MRes Modelling Biological Complexity

*2017/18 Applications Now Open*

Applications are now open for 2017/18 admission to the MRes Modelling Biological Complexity.  We are accepting applications for entry to the ORS/GRS Award. The deadline for applications for this funding award is 6th January 2017. Only complete applications submitted by this date will be considered.  We are also accepting applications from self-funding candidates for the MRes programme. Unfortunately, there are no funded places on offer for 2017/18.

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The MRes consists of four main elements:

Foundation Courses (unweighted)

The foundation courses are essential for background knowledge, but also for students to gain an overview of the range of science covered in CoMPLEX to help choose their Mini-Projects and Summer Project.

Students from a mathematical or physical sciences background are encouraged to take undergraduate courses in basic modern biology covering genetics, molecular biology, cell biology, physiology and ecology.  Students from the life sciences may take courses in mathematics based on individual need. All students take the following courses developed specifically for the programme:

  • ABMB:  Advanced Biological Modelling and Bioinformatics
  • ITPL:  Introduction to Physical Techniques in the Life Sciences
  • ABC Course: Analysis of Biological Complexity 

  • Statistics
  • Programming Tools
  • Matlab 

Students are not required to sit written examinations in these foundation courses.

Mini-Projects (weighted 40%)

These are three assessed essays on cross-disciplinary work within the CoMPLEX remit.  Projects are set by two scientists: one from life sciences and the other from the mathematical/physical sciences.

The basis of Mini-Projects is usually a pair of lectures, one given by a life scientist and one by a mathematical/physical scientist.

In each presentation the life scientist first sets out the biological/medical background to a particular research challenge, and discusses the specific focus for collaborative work. The mathematical/physical scientist then explains how mathematical, computational or physical techniques can be applied to gain insight into the biological issues. Students have a choice of Mini-Projects to pursue and if they choose a particular project then tutorial discussions with the presenters help students to consolidate their understanding.

Each Mini-Project typically takes 6 weeks to complete; these projects form a major part of the assessment. Usually the first of these is based on a topic selected from the foundation courses and the remaining two are based on topics chosen from a series of set presentations.

Mini-Projects are essentially extended essays, where students should demonstrate that they have understood both the life sciences issue and the mathematical/physical science techniques used to address it. In addition, students should provide some original input into the topic, whether by way of suggested future research directions, new applications of existing techniques, or even novel analysis. During the Mini-Projects element of the programme, it may be possible to undertake a short practical project to replace one of the essays. 

Summer Project (weighted 40%)

Students will undertake a summer research project which will run from late May/early June onwards for around 11 weeks. The project may be theoretical or practical and will involve original research. A list of potential topics and supervisors will be circulated to students, but they are free to suggest a topic of the students' own choosing, provided that suitable supervisors can be identified.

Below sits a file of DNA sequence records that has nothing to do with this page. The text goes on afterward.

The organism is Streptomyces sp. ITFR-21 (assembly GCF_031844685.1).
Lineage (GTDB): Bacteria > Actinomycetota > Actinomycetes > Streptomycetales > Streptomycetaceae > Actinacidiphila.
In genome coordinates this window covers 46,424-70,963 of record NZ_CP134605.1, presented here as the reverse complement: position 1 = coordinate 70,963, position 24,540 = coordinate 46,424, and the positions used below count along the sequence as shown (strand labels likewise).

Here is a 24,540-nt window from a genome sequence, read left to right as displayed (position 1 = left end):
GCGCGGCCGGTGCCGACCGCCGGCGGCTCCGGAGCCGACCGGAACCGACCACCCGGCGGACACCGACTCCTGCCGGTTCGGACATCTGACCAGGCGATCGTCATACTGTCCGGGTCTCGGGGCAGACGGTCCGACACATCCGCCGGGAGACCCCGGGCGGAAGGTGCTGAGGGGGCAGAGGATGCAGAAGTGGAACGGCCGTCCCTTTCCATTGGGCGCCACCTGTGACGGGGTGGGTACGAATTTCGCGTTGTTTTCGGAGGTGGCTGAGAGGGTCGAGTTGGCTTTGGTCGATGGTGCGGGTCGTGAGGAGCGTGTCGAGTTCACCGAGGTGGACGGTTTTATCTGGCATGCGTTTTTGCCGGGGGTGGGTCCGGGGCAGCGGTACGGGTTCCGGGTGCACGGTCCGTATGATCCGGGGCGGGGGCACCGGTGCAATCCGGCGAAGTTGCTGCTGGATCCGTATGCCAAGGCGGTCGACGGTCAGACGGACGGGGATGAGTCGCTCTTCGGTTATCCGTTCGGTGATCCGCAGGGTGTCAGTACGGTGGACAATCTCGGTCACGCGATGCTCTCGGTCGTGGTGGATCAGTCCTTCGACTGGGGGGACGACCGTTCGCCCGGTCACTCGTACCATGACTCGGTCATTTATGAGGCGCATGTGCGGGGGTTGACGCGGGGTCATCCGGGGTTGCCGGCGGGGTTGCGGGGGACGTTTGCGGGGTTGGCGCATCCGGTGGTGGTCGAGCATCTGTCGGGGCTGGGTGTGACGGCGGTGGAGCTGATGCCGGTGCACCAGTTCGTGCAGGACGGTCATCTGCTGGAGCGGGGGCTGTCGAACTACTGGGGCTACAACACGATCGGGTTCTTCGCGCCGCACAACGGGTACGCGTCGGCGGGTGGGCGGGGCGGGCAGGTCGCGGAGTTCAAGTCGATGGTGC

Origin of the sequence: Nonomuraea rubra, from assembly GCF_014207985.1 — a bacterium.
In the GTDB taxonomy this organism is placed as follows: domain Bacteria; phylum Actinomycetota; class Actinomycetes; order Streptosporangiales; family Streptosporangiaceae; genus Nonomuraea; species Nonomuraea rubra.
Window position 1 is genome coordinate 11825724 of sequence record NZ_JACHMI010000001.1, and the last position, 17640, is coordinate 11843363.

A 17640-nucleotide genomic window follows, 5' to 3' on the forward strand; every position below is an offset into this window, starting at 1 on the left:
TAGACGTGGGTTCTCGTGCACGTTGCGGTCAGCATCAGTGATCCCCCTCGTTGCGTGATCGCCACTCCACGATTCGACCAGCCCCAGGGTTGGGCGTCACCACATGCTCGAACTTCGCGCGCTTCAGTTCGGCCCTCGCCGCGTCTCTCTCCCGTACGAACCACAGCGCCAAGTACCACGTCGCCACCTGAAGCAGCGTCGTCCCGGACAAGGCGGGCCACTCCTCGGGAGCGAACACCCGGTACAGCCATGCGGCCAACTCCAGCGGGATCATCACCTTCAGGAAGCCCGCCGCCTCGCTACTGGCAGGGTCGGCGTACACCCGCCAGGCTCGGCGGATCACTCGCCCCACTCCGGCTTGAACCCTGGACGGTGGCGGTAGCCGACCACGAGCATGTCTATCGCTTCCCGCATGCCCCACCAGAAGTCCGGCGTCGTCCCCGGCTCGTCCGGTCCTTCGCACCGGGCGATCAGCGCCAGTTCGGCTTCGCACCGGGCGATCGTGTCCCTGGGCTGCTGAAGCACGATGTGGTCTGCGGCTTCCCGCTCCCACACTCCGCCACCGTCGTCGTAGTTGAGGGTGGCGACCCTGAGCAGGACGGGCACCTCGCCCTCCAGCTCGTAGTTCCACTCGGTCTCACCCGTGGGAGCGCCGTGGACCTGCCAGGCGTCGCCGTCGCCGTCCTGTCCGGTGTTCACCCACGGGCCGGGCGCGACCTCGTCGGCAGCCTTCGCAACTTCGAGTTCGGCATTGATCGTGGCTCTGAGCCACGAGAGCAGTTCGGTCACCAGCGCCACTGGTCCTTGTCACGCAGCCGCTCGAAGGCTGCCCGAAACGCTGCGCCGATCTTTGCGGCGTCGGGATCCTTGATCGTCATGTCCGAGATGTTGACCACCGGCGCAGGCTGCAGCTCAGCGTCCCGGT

Summer Projects must demonstrate evidence of substantial original interdisciplinary thinking. The project may be theoretical or practical and will involve original research. Work that merely describes a biological model, or develops a technique from the mathematical, computational or physical sciences but draws no biological conclusions is not sufficient.

Transferable Skills (weighted 20%)

This is provided through selected tasks and fixed components organised by CoMPLEX.

There are eight equally weighted marked assessments, which together make up the transferable skills module mark. This includes compulsary attendance at the Seminar Series and CoMPLEX events.

The assessments are: statistics in biology, computer programming assessed task, web design, poster and oral presentations, database handling skills, writing research proposals, refereeing papers and reflective essay.

Applicants must have or expect a good upper class 2nd or 1st class degree in any area of the mathematical, physical, computer, engineering or life sciences (or equivalent EU/overseas degree).  For students from the life sciences, some mathematics experience is necessary (e.g. A Levels or higher).

Applicants should use their personal statement to demonstrate their interest in, and suitability for, the programme.

Information on 2017/18 entry to the MRes Modelling Biological Complexity can be found on the UCL website.  

Please use this application form when applying for the programme. 

A complete application includes:

  • Personal statement.
  • Academic transcripts.
  • Two academic references. Please note, we cannot accept references from postdoctoral researchers.

2017/18 Fees

  • UK/EU Full-time: £4,915
  • Overseas Full-time: £23,710

Funding Opportunities

Applications are currently open to self-funding applicants and ORS/GRS applications.

Please consult the UCL Scholarships and Funding website for details of other funding opportunities available.

No information is currently available for this degree. If this degree programme is visible in the list of degrees available on the graduate website, could you please report this page to pg-updates@ucl.ac.uk as soon as possible.